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Re: draft-ietf-httpbis-p6-cache-06

From: Adrien de Croy <adrien@qbik.com>
Date: Wed, 27 May 2009 15:55:06 +1200
Message-ID: <4A1CB99A.7090106@qbik.com>
To: Brian Smith <brian@briansmith.org>
CC: 'HTTP Working Group' <ietf-http-wg@w3.org>


Brian Smith wrote:
> Adrien de Croy wrote:
>   
>> This leaves problems if there's no Vary header but content negotiation
>> was used.  It's not possible to reliably heuristically determine if
>> content-negotiation was used without the Vary header.  Vary is only a
>> SHOULD level.  Maybe it should be a MUST level?
>>     
>
> As you noted below, this rule applies:
>
>    Caches MUST use the most recent response (as determined by the Date
>    header) when more than one suitable response is stored.  They can
>    also forward a request with "Cache-Control: max-age=0" or "Cache-
>    Control: no-cache" to disambiguate which response to use.
>
> Using this rule, along with other rules for caches, results in predictable
> behavior, right?
>   
Forcing revalidation doesn't in my mind solve the problem of which (say) 
ETags to put in an If-None-Match header.  I guess you then put them all 
in, but that's then just getting the origin server to re-process the 
negotiation algorithm.  At least it's correct then though.

>> It says if there are several stored representations serve the one with
>> the most recent Date header (MUST level), but this may not be the
>> appropriate one if Vary headers aren't available, and you are say
>> selecting based on language.
>>     
>
> The server needs to provide a Vary header in that case.
>   
right, hence my comment maybe Vary should be a MUST.  But I'm sure there 
would be a multitude of problems if that happened.

 So I guess if there's no Vary, what do we we fall back to?

>   
>> S 2.5 Request methods that invalidate
>> -------------------------------------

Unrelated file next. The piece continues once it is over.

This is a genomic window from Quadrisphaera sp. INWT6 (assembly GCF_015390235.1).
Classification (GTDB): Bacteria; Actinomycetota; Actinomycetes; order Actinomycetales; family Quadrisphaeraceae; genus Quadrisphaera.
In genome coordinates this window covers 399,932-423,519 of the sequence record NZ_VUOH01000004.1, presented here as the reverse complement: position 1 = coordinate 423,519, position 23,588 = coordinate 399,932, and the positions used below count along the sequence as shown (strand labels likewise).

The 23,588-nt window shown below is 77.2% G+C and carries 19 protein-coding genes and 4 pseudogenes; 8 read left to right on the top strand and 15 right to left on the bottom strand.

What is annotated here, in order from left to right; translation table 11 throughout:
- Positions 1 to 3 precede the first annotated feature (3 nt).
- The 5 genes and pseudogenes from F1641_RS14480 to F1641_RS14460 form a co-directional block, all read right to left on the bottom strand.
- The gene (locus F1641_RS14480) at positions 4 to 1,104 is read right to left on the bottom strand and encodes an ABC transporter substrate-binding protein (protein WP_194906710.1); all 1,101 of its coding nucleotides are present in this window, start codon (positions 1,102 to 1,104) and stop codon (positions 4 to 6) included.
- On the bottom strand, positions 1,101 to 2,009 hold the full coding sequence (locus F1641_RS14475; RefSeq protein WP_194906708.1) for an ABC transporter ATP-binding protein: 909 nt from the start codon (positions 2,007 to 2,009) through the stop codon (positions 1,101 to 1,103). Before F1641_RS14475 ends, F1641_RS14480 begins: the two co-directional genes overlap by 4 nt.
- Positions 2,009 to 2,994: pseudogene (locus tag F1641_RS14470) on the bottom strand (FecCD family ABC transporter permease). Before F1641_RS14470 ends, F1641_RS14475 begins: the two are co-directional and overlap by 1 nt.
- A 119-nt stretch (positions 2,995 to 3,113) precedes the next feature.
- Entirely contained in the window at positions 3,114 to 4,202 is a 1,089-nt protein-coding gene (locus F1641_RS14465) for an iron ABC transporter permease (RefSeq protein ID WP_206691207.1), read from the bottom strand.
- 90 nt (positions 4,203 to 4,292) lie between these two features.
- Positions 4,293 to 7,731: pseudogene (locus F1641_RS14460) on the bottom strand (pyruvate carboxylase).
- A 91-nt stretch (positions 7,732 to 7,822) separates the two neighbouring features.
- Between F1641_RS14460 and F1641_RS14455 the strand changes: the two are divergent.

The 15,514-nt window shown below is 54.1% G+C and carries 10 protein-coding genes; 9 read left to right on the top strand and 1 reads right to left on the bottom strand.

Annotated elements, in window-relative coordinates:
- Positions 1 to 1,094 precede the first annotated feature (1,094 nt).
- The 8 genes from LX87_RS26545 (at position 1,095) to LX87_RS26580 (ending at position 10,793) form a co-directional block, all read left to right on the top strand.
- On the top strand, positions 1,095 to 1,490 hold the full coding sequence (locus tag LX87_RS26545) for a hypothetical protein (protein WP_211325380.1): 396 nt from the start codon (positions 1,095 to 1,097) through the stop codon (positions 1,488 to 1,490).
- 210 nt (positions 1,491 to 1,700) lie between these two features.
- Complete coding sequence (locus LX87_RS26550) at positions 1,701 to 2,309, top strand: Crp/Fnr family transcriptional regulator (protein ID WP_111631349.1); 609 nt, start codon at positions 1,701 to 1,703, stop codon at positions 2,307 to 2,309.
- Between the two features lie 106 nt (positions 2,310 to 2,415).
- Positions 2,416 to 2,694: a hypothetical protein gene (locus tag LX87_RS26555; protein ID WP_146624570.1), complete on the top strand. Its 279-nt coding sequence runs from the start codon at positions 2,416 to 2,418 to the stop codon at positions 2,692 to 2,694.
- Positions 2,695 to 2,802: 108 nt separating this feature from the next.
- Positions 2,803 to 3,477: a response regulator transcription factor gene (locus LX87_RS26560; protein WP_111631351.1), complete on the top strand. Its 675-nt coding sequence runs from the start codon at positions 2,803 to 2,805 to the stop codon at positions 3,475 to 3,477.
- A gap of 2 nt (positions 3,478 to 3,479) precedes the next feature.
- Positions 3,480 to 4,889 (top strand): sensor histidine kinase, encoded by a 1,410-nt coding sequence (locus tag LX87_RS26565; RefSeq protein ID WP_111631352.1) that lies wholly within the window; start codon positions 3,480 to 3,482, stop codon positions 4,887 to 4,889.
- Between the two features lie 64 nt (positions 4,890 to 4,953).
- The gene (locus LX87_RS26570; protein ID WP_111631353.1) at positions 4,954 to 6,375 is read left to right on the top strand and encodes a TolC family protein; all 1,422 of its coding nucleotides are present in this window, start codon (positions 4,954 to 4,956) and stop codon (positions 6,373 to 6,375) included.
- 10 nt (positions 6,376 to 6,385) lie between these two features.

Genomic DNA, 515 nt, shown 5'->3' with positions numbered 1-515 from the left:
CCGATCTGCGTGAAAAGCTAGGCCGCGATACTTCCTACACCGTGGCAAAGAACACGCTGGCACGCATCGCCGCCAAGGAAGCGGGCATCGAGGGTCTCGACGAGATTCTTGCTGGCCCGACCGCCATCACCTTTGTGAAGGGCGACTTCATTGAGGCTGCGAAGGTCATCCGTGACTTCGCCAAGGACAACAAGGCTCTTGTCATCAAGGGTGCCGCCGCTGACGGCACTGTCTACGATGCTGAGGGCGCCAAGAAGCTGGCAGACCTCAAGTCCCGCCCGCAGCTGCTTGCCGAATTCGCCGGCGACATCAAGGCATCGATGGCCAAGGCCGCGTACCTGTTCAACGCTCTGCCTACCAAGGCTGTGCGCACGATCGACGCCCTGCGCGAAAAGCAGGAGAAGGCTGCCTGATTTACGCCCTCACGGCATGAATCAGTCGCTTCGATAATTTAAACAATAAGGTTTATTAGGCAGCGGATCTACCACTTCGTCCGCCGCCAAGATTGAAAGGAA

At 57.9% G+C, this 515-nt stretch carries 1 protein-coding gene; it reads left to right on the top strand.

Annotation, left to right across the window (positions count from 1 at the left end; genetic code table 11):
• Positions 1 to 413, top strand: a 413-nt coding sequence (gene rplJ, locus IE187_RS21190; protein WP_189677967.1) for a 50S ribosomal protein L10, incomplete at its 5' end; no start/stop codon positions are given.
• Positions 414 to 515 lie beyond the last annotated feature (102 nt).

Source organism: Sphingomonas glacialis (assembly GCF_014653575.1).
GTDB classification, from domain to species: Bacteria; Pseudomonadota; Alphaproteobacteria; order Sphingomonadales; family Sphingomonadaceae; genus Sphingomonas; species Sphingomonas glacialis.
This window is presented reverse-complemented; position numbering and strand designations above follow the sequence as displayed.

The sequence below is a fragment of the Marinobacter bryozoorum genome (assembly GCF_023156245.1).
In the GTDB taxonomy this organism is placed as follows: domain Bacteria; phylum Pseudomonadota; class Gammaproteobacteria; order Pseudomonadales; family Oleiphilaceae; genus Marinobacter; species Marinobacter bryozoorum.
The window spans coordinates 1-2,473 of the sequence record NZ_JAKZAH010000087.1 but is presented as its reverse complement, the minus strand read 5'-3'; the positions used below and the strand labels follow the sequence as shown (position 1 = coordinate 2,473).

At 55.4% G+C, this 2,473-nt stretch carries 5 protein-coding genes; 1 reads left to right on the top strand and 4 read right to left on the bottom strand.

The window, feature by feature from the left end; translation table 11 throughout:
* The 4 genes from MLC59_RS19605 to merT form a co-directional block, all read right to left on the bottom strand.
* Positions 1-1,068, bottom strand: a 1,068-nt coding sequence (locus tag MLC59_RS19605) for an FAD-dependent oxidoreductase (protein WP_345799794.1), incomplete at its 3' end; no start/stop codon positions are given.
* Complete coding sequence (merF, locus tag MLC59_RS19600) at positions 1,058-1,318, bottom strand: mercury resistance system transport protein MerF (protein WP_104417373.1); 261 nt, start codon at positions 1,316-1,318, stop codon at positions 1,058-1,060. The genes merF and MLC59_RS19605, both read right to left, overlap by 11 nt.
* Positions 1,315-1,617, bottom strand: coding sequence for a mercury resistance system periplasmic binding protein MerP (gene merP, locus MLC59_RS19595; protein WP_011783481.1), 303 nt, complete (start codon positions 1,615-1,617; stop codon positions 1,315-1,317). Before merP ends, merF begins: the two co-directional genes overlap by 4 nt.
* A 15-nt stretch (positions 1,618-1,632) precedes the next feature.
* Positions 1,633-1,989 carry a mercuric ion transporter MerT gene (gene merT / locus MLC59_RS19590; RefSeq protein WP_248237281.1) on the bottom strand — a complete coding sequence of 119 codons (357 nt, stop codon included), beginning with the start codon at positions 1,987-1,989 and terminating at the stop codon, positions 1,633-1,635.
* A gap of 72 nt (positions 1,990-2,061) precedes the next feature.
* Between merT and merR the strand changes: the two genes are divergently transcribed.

>> I don't understand how a URI can be compared to a Content-Location or
>> Location header and match yet the host part be different.  Surely to
>> match the host part must be the same?  It's not clear to me what's
>> being matched with what.
>>     
>
> Example 1:
> The Request-URI is  http://example.ORG/foo.
> Content-Location in the response is http://example.COM/bar.
> In this case, we shouldn't invalidate cached representations of
> http://example.COM/foo because the request-URI's host doesn't match the host
> of the Content-Location header.
>
> Example 2:
> The Request-URI is http://example.ORG/foo.
> Content-Location is http://example.ORG/bar.
> In this case, we should invalidate both http://example.ORG/foo and
> http://example.ORG/bar.
>
> Basically, this is trying to implement a "same origin" policy for cache
> invalidation.
>
>   
thanks - that makes more sense now, esp after reading the section in 
Part 3 on Content-Location as well.

>> Wrt POST (or any method).  If the response to a POST is marked
>> explicitly by the origin server as cachable, why should a subsequent
>> POST invalidate that contrary to other Cache-control directives?
>> Surely this should only apply if the original method was not POST?
>>     
>
> See the discussion about whether the method is part of the cache key. Caches
> really need to be very conservative here (that is, MUST invalid) as there
> seems to be a lot of disagreement amongst implementers and standardistas
> regarding this issue.
>   
The basis I've been working on is that the method should be part of the 
key as long as it's not GET or HEAD, since otherwise you couldn't reply 
to a HEAD with the cached results of a previous GET as you'd get an